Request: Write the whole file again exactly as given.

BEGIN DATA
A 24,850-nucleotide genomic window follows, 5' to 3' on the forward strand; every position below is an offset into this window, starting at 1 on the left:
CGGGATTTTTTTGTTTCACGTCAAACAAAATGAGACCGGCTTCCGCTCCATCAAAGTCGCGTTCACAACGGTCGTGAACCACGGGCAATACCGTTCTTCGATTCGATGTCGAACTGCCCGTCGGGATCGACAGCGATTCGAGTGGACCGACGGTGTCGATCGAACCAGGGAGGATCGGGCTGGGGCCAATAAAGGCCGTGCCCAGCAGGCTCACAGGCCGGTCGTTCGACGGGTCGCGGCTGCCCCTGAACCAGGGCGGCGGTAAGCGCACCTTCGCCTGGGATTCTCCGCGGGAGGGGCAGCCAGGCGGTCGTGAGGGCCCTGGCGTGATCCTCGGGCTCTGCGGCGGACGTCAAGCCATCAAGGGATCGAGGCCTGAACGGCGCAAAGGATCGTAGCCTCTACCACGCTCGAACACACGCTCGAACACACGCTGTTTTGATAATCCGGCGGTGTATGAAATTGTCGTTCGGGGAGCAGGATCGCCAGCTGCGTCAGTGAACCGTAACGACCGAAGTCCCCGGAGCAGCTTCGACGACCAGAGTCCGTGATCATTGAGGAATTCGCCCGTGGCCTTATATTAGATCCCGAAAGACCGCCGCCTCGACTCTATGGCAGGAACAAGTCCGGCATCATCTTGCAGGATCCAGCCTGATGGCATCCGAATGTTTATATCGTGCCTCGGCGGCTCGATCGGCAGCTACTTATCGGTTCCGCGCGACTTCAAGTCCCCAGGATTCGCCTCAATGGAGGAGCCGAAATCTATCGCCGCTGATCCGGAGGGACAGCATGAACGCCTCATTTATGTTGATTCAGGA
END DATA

A 24,850-nucleotide genomic window follows, 5' to 3' on the forward strand; every position below is an offset into this window, starting at 1 on the left:
CGGGATTTTTTTGTTTCACGTCAAACAAAATGAGACCGGCTTCCGCTCCATCAAAGTCGCGTTCACAACGGTCGTGAACCACGGGCAATACCGTTCTTCGATTCGATGTCGAACTGCCCGTCGGGATCGACAGCGATTCGAGTGGACCGACGGTGTCGATCGAACCAGGGAGGATCGGGCTGGGGCCAATAAAGGCCGTGCCCAGCAGGCTCACAGGCCGGTCGTTCGACGGGTCGCGGCTGCCCCTGAACCAGGGCGGCGGTAAGCGCACCTTCGCCTGGGATTCTCCGCGGGAGGGGCAGCCAGGCGGTCGTGAGGGCCCTGGCGTGATCCTCGGGCTCTGCGGCGGACGTCAAGCCATCAAGGGATCGAGGCCTGAACGGCGCAAAGGATCGTAGCCTCTACCACGCTCGAACACACGCTCGAACACACGCTGTTTTGATAATCCGGCGGTGTATGAAATTGTCGTTCGGGGAGCAGGATCGCCAGCTGCGTCAGTGAACCGTAACGACCGAAGTCCCCGGAGCAGCTTCGACGACCAGAGTCCGTGATCATTGAGGAATTCGCCCGTGGCCTTATATTAGATCCCGAAAGACCGCCGCCTCGACTCTATGGCAGGAACAAGTCCGGCATCATCTTGCAGGATCCAGCCTGATGGCATCCGAATGTTTATATCGTGCCTCGGCGGCTCGATCGGCAGCTACTTATCGGTTCCGCGCGACTTCAAGTCCCCAGGATTCGCCTCAATGGAGGAGCCGAAATCTATCGCCGCTGATCCGGAGGGACAGCATGAACGCCTCATTTATGTTGATTCAGGA